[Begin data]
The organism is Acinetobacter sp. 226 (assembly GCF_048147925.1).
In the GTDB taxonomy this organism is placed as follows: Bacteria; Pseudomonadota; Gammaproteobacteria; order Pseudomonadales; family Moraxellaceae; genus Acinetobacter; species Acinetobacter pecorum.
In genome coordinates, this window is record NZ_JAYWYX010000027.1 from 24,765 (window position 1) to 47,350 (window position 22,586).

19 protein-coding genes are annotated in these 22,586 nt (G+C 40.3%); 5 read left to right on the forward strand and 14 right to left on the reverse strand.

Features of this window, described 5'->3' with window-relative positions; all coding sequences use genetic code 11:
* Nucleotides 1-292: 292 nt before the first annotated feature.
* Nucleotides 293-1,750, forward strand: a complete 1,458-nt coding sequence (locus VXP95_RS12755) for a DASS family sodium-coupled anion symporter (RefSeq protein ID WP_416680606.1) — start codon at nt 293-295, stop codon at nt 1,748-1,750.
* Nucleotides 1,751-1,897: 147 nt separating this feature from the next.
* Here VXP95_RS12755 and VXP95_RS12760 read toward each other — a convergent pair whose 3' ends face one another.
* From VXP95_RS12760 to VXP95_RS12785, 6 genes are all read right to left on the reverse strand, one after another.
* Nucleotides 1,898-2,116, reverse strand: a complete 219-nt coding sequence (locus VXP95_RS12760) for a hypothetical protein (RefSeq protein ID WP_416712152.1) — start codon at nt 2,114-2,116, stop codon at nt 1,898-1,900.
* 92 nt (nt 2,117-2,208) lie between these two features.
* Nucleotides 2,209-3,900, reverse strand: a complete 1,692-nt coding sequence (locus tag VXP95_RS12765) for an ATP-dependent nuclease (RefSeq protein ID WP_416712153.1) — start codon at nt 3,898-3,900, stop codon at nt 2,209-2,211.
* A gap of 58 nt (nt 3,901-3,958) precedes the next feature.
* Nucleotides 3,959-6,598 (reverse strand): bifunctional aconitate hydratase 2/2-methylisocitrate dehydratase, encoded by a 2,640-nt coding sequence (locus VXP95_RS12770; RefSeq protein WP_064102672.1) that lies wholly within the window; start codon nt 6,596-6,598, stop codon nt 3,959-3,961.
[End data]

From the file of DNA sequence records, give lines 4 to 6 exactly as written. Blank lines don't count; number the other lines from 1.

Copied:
19 protein-coding genes are annotated in these 22,586 nt (G+C 40.3%); 5 read left to right on the forward strand and 14 right to left on the reverse strand.

Features of this window, described 5'->3' with window-relative positions; all coding sequences use genetic code 11:
* Nucleotides 1-292: 292 nt before the first annotated feature.